- Traveling in Romania
My first visit took place in 1977. On a summer evening I arrived in the city of Arad by hitchhiking from Hungary. Looking for a place to sleep, I asked an elderly lady on the street, and she told me to go to the train station. I was not so sure if it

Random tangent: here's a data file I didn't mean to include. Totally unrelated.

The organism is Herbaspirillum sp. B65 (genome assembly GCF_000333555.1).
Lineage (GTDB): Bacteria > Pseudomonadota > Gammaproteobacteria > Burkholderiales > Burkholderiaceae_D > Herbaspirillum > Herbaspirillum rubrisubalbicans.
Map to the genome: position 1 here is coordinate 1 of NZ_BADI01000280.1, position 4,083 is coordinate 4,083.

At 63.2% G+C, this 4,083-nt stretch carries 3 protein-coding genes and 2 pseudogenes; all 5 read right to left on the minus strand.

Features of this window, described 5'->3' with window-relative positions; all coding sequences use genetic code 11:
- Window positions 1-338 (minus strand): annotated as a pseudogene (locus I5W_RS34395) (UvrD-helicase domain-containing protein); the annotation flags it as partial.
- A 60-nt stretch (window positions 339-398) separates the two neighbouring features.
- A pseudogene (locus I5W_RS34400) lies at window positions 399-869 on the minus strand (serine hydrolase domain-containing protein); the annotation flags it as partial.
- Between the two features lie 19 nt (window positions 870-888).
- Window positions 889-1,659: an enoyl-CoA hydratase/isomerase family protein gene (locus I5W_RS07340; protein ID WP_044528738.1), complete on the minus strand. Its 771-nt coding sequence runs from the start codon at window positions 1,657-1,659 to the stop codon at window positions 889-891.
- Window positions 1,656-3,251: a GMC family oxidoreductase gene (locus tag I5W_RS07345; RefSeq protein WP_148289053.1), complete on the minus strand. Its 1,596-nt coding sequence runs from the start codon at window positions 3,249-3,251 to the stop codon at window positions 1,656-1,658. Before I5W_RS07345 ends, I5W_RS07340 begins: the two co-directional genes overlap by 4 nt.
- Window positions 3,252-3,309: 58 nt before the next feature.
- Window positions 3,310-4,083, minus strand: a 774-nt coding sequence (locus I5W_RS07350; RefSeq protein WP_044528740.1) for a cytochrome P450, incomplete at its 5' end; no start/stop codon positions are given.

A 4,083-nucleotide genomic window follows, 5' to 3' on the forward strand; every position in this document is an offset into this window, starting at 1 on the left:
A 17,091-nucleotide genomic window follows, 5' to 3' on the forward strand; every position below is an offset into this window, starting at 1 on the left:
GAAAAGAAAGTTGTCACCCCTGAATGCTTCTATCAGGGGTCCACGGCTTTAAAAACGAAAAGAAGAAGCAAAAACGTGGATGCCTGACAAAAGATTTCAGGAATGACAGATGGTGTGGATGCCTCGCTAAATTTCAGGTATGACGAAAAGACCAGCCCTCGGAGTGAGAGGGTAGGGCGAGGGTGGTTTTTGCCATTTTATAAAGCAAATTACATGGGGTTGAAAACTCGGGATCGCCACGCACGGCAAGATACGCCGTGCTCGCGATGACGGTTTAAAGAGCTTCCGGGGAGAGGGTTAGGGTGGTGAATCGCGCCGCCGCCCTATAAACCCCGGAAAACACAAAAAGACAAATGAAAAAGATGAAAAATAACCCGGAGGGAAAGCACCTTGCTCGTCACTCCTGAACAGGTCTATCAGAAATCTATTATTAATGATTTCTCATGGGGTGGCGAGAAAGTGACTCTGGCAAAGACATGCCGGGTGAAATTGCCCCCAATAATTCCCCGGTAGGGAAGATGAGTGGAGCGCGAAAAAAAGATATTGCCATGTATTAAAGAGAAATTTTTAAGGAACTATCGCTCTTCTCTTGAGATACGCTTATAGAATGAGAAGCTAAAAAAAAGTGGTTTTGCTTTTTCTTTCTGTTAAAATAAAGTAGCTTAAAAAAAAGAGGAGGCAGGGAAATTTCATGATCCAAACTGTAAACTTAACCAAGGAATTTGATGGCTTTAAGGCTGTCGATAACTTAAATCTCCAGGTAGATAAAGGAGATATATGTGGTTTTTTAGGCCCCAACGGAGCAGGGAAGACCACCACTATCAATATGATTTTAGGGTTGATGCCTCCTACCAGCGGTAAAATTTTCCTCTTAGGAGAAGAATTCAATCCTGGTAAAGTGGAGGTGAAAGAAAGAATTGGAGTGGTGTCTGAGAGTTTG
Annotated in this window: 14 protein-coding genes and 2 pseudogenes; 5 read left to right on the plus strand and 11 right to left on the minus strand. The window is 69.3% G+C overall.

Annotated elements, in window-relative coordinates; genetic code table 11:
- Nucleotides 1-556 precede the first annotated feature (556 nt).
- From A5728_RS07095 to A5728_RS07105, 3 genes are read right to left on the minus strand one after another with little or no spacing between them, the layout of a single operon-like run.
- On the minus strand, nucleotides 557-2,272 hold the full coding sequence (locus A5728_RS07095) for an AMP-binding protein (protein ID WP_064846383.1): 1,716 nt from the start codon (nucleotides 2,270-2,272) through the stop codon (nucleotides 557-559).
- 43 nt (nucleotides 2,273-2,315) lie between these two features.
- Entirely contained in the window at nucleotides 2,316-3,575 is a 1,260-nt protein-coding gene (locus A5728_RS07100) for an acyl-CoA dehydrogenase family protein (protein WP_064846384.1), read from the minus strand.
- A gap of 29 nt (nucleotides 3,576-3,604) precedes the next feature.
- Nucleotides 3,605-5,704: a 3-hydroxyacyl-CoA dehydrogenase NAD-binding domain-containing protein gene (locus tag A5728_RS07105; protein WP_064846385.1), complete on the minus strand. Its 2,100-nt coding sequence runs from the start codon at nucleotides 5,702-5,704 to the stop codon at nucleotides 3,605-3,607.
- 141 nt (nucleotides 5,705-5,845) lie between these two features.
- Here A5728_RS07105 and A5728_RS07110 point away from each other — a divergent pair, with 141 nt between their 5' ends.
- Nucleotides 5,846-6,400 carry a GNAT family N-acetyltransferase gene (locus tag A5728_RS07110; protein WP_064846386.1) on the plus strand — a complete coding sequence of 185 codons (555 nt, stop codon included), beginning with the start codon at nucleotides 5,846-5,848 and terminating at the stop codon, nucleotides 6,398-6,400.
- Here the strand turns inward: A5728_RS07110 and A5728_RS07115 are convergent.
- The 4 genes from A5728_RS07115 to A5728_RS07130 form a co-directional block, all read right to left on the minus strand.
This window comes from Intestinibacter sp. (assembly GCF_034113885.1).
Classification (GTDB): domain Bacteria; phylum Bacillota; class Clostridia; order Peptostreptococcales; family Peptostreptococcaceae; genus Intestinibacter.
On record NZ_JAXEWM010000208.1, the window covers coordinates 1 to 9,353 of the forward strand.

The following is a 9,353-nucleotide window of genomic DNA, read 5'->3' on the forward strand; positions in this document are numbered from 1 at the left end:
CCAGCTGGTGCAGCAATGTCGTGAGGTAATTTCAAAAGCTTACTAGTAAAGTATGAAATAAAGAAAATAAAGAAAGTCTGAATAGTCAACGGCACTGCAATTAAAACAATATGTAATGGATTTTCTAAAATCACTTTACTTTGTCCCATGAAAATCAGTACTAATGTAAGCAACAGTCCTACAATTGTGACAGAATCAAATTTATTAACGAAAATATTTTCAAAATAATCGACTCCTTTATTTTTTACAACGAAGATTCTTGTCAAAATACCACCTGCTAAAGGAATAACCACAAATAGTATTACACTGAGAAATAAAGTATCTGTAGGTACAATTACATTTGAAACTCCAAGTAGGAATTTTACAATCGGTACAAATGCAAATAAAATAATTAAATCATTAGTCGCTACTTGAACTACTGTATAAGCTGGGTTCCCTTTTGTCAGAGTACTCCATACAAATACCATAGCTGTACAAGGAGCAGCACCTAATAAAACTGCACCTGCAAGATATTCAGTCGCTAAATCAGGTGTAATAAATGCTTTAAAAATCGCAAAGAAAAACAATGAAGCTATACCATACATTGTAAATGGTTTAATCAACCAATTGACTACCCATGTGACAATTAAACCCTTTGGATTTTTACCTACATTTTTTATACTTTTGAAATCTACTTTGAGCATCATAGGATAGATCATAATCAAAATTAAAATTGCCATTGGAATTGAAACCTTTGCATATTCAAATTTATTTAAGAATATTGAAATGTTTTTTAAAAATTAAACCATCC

Romania - the country I had visited so many times in the 1980s and early 1990s, the country where I had many friends but most of them had disappeared, some of them had died, others left the country and are living now in Germany, Austria, the Netherlands or other countries. But some of them are still there, and so I went to Oradea, a big town in the Northwestern part of the country where my old friend Zoltan lives. We had not met each other for about two decades, and so we had a lot to talk not only about the old times during the three days I stayed in this place. From Oradea I hitchhiked to Timisoara because my volunteer job was waiting for me in a small village near this town. And this trip brought back some memories of the old times in Romania - the bumpy roads. To go about 100 km from Oradea to Arad took me three hours. When I arrived in this village, I found out that something went wrong with my job there, and that I could not stay. So I had to change my plans, and I went to a small village in the mountains because I had a couch to surf there. I stayed there several days, searching in the internet for another job, and my search was successful, I found a job in Bulgaria, and so I decided to spend the next months in that country. I had to hitchhike about 300 km to the Bulgarian border, in a hitchhiker friendly country like Romania no problem. But sometimes you have to walk to cross a bigger city, and this happened to me in Craiova. After almost two hours of walking in the hot afternoon sunshine I reached the outskirts of the city. I was a little bit exhausted, but two gypsy men which where sitting on a bench in front of their house invited me to have a rest. After few minutes a beautiful gypsy woman brought me some water, and then I was invited for dinner. When I left these friendly people they even gave me some money. I continued my trip, and late in the evening I arrived at the Danube river where I took a ferry to Bulgaria.